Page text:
Student loan forgiveness can make your financial burden lighter if you owe federal student loans. While the federal CARES Act offered temporary student loan forbearance for eligible borrowers, those benefits are set to expire at the end of January. With millions of Americans struggling financially as a result of the coronavirus pandemic, congressional leaders are calling for the new administration to cancel student debt.
"Regardless of the strong differences between Republicans and Democrats, it does seem likely that some sort of debt relief is coming in 2021," said Lamar Brabham, CEO, and founder of financial services firm Noel Taylor Agency.
If you have a private student loan or don't qualify for forgiveness right now, you may want to consider refinancing your student loans to ease the financial burden. To see if a refinance fits into your personal finance plans, head to online marketplace Credible and crunch the numbers. Credible allows you to compare rates and lenders free of charge!
What will happen to student loans in 2021?
President-elect Joe Biden has proposed several scenarios in which some federal student loans could be canceled. Here are three potential options considered in 2021.
- Universal student loan forgiveness
- Targeted student loan forgiveness
- Prop up existing student loan forgiveness programs
Option 1: Universal student loan forgiveness
One of the measures proposed by the incoming Biden administration would offer universal student loan forgiveness of up to $10,000 for all eligible federal student loan borrowers.
This a short-term move that would be designed to promote economic recovery. If you're out of work or were laid off in 2020 because of the coronavirus pandemic, $10,000 in loan forgiveness could be a welcome financial break.
It could also be an appealing option if you aren't eligible for the federal Public Service Loan Forgiveness Program (PSLF). That program offers student loan forgiveness if you work in a public service career and make 120 qualifying payments toward your loans. It also requires you to be enrolled in an income-driven repayment plan.
Remember, those with federal loans have different perks and benefits (and you're going to want to hold onto them) than those with private student loans. If you have a private student loan and don't qualify for forgiveness programs, then consider a refinance. Want terms that work best for your financial situation? Credible can do the work for you.
Option 2: Targeted student loan forgiveness
A second proposal focuses on targeted student loan forgiveness. Specifically, Biden has suggested forgiving undergraduate debt for students attending two- and four-year public colleges. But, there are limits on how far this forgiveness may extend.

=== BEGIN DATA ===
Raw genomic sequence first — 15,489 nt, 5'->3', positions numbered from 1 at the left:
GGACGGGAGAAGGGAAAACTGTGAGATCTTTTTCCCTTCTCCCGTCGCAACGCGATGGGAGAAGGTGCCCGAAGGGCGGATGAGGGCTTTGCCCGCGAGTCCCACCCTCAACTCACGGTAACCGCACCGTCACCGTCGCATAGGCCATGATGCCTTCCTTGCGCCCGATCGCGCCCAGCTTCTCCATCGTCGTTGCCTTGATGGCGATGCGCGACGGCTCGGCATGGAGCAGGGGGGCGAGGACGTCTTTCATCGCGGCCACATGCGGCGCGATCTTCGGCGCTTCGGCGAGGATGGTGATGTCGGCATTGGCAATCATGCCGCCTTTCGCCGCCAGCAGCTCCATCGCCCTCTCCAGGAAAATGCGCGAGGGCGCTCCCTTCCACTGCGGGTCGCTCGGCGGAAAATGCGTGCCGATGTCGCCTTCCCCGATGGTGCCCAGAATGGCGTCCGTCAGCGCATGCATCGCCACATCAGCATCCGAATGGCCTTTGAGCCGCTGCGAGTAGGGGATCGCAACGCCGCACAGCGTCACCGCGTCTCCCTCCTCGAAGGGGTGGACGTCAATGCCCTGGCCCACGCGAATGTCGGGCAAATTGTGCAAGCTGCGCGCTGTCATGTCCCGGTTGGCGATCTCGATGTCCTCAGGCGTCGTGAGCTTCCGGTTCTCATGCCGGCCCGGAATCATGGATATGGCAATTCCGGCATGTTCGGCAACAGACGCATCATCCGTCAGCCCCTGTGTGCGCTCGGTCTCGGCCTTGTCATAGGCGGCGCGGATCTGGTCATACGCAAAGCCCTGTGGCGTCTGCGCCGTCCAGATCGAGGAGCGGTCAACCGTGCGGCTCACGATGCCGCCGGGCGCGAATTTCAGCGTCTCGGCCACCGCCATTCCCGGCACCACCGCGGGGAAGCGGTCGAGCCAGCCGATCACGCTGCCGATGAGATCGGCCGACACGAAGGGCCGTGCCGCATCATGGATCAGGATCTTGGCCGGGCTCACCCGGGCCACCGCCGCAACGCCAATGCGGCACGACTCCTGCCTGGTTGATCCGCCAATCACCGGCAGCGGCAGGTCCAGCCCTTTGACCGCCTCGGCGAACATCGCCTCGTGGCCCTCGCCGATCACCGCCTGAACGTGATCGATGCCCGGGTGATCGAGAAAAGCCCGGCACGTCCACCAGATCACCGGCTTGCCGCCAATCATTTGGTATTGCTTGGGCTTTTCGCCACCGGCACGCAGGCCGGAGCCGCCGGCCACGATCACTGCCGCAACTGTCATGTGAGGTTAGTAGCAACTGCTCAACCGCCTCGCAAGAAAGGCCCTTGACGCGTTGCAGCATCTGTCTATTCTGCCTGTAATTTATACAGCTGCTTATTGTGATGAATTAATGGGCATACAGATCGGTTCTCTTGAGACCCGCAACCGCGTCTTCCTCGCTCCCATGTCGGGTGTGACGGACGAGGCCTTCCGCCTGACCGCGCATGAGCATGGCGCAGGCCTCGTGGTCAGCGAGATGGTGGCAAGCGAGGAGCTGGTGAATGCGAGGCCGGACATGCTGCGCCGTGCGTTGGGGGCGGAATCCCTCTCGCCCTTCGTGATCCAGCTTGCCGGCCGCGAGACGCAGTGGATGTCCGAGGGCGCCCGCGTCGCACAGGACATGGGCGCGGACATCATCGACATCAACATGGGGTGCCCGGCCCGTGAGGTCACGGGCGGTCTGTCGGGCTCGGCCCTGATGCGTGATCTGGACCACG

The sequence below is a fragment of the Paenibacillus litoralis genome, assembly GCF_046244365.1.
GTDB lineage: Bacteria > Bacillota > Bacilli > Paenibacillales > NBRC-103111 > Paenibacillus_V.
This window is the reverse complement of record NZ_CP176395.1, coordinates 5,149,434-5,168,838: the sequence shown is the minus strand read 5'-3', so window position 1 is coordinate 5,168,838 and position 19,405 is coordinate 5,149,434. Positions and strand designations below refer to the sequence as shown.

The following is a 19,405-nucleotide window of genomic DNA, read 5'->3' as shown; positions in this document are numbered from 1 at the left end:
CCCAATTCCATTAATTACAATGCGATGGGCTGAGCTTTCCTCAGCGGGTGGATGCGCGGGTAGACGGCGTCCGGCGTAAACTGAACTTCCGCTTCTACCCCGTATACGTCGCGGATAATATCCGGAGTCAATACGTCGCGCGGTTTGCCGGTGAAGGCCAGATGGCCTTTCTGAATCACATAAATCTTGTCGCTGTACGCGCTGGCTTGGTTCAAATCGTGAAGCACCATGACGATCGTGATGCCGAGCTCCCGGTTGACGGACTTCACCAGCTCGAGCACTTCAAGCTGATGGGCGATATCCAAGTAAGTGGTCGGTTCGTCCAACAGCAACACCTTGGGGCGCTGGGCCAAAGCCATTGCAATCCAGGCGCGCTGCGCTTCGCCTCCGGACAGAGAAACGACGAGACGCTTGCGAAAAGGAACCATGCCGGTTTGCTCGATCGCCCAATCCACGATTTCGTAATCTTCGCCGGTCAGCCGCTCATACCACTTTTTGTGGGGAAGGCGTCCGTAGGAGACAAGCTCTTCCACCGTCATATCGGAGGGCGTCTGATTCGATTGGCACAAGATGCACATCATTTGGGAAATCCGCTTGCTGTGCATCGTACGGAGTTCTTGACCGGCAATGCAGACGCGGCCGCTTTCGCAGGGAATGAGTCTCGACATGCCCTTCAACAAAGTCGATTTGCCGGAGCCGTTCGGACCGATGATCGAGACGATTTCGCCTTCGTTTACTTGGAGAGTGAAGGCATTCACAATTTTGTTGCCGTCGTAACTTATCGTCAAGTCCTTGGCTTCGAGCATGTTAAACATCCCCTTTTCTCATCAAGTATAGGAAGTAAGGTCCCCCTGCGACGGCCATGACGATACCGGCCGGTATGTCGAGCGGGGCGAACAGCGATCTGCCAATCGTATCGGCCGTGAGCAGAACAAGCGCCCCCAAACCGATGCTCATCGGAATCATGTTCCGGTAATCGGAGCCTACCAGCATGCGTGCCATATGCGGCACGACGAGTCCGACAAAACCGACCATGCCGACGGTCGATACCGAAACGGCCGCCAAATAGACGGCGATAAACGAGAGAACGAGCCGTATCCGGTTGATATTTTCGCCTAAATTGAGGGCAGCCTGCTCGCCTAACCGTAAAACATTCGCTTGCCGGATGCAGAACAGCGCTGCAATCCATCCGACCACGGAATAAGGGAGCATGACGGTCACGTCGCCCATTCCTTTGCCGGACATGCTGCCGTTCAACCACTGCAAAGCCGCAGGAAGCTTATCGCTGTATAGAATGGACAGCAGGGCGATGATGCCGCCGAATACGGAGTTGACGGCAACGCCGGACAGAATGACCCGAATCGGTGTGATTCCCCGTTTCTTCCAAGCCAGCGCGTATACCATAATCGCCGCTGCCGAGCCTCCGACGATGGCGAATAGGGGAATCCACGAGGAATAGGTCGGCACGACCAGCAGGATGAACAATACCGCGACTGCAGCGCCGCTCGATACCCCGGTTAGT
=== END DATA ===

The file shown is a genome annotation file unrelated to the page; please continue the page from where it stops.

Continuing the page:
First, you would only be eligible for this benefit if you earn less than $125,000 a year. Second, there hasn't been any definitive talk about which type of federal loans would be included in this forgiveness option. So, if your income is over the threshold, or you don't have a covered loan, you may miss out on this benefit.
Option 3: Prop up existing student loan forgiveness programs
A third option is to expand the federal Public Service Loan Forgiveness program. Specifically, the Biden team has called for allowing 50% loan forgiveness after five years of service and expanding benefits to borrowers with previously ineligible loans.
The new administration has shown support for a program that would allow you to have $10,000 of student loan debt forgiven each year for up to five years of national or community service. If it becomes a reality, you could apply any prior years of service to qualify for this benefit.
Biden has also proposed restructuring the income-driven repayment plan. If you make less than $25,000 a year you wouldn't have to pay anything toward your undergraduate loans. No interest would accrue either. If you make over $25,000 you'd have to pay 5% of your discretionary income.
Will student loan forgiveness happen?
There are still plenty of 'ifs" surrounding the issue of forgiveness. Any plan formally proposed by Biden once he takes office would have to be approved by Congress. And a potential roadblock exists that's causing some to oppose the idea of loan forgiveness.
"An issue that keeps coming up, and will have to be dealt with, is the fact that many people who’ve borrowed money for school have already paid their loans back," Brabham said. The new administration will have to balance loan forgiveness options against backlash from critics who say it unfairly penalizes those who have cleared their student loan debt.
What if you owe private student loans?
Biden's forgiveness plan has some interesting points but there's one it doesn't cover: private student loans.
If you owe private student loans, they wouldn't be eligible for any of the forgiveness options the new administration is putting forth. Student loan refinancing could be more attractive as a result.
If you want to take advantage of low interest rates, consider refinancing your student loans — especially if you have private student loans. Online marketplace Credible can check your credit score, debt-to-income ratio, and determine if you qualify for a refinance easily.
"If you’re not eligible for student loan forgiveness, or a student loan forgiveness plan fails to come to fruition, refinancing to private student loans could be beneficial," Brabham said. "Refinancing could lead to better interest rates and better terms, which ultimately could help ease the pain."
You can use an online tool like Credible to check rates and get prequalified for student loan refinancing rates without affecting your credit scores.
Before refinancing student loans, it's helpful to first do the math to see if it makes sense financially. A student loan refinancing calculator can help you estimate your interest savings and monthly payments.